At first glance, K Ravi Kumar looks like any average 22-year-old, dressed in a loose t-shirt and track pants, appearing not to have a care in the world. But when you shake hands with the diminutive young man, who insists on calling you sir, his grip will make you think again.
From Berhampur, Orissa, Ravi Kumar is a weightlifting trainer with the Army Sports Institute, Pune, and is a hot prospect for gold at the Games.
At the recent selection trials, Ravi broke his own national record 5 times in the 69 kg category, making his selection a surety, and taking a definite step towards reaching the peak performance levels.
For Ravi, and others with Games hopes, Patiala has been home for two years. As a member of the weightlifting core group, he is a permanent camper. This means giving up on family, friends and concentrating on the sport.
The day starts early. The entire squad is out on the field at 7am, for calisthenics. For about an hour, they jog, run, stretch and warm their bodies up for the day of training ahead. From the ground, its time for a shower, and head for breakfast, and then the gym.
The morning gym session for the lifter is the power session. “The session lasts for about two hours, after which we cool down and then get some time to rest. All of us have the same schedule. Harnam Singh oversees the training of the entire team, but we have individual coaches who work more closely with us.”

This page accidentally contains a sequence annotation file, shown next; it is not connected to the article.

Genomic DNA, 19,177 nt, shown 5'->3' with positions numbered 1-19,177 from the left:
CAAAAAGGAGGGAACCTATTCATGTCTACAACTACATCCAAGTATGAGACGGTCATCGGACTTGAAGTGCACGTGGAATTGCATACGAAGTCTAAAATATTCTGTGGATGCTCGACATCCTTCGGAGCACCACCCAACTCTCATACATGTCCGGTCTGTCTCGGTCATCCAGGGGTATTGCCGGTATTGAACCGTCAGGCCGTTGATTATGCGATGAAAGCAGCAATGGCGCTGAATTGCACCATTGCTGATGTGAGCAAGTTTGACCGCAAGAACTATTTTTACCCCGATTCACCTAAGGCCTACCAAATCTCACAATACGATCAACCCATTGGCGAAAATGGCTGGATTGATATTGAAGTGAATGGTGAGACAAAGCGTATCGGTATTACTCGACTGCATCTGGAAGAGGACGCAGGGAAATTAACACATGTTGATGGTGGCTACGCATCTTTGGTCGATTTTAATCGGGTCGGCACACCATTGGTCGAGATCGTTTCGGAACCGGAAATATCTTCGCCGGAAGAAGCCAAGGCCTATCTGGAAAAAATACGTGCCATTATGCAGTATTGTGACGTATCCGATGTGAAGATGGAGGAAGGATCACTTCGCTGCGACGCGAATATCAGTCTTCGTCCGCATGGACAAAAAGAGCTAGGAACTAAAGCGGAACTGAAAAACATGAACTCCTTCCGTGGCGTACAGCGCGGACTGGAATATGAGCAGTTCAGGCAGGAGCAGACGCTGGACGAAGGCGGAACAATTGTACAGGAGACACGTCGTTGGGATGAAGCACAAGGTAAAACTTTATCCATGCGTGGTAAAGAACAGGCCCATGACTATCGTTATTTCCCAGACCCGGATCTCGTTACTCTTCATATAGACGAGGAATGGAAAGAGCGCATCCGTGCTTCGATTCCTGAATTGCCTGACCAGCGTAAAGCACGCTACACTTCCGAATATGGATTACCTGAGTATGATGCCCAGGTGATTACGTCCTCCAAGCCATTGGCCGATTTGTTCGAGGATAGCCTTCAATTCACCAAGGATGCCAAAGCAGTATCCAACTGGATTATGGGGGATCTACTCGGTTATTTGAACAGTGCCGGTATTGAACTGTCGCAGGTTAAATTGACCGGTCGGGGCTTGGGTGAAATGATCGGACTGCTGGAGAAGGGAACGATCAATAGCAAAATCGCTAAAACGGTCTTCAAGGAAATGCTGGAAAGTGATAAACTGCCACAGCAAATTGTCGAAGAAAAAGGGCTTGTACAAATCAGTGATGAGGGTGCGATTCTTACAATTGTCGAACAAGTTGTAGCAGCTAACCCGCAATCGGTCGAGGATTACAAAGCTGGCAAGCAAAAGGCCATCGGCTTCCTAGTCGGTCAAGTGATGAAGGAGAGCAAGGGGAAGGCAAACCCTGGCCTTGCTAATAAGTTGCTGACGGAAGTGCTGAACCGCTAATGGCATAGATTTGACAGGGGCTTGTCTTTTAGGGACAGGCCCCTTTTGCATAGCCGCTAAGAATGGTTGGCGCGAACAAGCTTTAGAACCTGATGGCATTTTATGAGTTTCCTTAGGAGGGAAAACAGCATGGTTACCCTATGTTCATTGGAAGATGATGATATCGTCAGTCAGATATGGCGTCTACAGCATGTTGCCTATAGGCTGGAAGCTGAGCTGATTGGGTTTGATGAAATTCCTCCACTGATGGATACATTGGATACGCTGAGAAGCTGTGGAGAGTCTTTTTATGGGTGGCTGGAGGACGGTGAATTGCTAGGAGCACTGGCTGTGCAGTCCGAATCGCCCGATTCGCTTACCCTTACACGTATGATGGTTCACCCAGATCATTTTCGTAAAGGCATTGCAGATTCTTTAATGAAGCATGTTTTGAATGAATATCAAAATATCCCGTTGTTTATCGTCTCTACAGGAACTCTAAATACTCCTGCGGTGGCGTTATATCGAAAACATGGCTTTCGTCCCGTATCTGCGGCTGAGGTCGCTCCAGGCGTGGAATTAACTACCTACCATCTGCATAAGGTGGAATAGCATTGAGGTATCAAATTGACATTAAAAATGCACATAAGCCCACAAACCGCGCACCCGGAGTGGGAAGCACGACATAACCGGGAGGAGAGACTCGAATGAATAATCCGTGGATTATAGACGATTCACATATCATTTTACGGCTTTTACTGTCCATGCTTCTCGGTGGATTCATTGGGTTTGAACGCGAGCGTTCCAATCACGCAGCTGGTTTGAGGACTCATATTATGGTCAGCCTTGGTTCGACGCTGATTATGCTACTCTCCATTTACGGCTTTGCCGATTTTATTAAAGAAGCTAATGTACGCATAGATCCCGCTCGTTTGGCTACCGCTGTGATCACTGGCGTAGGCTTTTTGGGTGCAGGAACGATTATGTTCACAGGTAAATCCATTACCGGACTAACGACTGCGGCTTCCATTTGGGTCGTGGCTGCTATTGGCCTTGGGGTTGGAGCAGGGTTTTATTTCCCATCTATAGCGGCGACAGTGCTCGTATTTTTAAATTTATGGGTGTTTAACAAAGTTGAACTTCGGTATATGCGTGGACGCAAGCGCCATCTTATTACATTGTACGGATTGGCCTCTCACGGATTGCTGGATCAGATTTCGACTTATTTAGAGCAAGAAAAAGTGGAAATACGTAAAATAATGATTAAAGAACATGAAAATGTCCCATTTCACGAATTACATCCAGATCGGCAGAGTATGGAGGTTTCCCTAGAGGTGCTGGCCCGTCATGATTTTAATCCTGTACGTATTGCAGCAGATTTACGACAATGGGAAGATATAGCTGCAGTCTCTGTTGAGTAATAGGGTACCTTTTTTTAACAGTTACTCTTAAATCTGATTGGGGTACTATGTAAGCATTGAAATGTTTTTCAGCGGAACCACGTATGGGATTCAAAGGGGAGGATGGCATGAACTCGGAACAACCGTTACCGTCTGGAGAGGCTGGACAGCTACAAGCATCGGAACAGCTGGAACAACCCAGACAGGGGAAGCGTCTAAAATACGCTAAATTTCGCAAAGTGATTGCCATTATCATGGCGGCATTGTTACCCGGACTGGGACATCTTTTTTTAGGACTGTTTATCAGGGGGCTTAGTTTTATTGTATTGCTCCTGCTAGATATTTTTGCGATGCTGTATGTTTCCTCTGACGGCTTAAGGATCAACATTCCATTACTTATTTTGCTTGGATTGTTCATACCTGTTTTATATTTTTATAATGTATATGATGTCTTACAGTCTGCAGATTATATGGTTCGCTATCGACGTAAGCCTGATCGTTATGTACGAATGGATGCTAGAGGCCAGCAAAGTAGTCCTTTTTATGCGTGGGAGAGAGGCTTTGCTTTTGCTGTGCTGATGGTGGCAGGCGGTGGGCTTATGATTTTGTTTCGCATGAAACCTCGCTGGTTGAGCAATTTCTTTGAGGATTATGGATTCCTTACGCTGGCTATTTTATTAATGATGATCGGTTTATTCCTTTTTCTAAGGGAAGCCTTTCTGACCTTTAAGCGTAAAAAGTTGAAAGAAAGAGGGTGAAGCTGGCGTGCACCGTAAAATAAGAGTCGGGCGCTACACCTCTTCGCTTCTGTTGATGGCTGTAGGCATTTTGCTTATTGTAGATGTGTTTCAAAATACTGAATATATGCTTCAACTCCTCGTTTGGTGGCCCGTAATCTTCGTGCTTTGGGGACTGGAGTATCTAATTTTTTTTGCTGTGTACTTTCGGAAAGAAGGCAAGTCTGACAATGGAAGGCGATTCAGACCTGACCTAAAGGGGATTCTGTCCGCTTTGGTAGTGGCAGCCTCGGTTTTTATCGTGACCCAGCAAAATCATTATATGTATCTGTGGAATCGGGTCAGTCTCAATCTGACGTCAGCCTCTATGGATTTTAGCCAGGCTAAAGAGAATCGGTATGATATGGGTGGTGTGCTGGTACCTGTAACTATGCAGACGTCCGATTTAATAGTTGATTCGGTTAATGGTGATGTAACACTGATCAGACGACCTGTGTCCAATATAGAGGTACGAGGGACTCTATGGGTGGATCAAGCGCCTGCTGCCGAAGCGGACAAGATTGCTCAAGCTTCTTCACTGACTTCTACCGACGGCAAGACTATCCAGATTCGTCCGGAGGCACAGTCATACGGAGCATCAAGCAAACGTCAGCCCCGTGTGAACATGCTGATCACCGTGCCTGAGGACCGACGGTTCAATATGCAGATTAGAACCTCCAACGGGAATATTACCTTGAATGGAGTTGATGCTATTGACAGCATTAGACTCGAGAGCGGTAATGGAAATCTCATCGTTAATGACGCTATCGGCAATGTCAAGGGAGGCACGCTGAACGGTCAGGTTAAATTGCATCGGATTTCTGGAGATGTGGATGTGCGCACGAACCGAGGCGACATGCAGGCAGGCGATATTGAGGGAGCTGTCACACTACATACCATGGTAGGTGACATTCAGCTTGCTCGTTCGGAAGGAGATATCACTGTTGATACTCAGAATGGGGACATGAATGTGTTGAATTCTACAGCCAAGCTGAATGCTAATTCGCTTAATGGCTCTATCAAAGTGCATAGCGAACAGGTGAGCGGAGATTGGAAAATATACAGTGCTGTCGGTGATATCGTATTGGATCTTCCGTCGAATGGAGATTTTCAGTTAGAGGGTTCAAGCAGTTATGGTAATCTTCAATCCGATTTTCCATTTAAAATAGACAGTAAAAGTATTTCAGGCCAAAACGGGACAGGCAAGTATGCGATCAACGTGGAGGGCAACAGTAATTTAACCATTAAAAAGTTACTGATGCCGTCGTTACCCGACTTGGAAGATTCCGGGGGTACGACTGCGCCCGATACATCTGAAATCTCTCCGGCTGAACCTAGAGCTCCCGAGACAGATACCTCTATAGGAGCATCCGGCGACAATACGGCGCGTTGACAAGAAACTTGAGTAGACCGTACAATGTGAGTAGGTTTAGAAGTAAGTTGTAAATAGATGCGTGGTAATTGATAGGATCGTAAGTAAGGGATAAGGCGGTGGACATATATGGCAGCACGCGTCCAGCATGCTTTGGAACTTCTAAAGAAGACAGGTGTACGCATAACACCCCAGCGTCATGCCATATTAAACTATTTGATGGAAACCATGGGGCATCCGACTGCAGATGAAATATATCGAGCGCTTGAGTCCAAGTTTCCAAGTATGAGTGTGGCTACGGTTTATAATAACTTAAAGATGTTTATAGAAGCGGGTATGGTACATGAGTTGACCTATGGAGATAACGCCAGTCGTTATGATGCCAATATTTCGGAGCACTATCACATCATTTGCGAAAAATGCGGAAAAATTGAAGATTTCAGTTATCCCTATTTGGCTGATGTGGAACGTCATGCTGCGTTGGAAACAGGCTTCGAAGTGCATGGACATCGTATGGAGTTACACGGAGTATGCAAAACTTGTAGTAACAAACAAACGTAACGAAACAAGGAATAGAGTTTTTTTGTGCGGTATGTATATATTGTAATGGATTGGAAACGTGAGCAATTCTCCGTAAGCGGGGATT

Then comes lunch, rest, and a return to the gym. This time its classical training. They work on the snatch and the clean and jerk as they would in competition. “We are in the gym till about 6.30 pm, but many of us work extra after the session.” Thursdays and Sundays are rest days. But even on these days, the morning session is a must, and being athletes, much of the rest day is spent playing other sports, like volleyball, cricket and football. “Sunday is the only day we get off, so some of us head to town and watch a movie or go to the shops.”
Ravi says the lifters are happy being a part of the camp and that the team becomes like family over time. “Over the years the training facilities have gotten much better.”
When asked about the fine the Federation still has to pay in order to enter the Games, Ravi says, “We are all very hopeful that the fine is paid. We will all win medals at the Games if we are fit. All we want to do is turn up in front of the home crowd, win India 15 medals, and get rid of the hovering doping cloud. We want to do this for ourselves, and for the nation.”
Ravi lifts hundreds of kilos in competition, yet the weight of expectations, and of the doping chatter is a heavier burden to carry. For now though, Ravi seems to be managing just fine.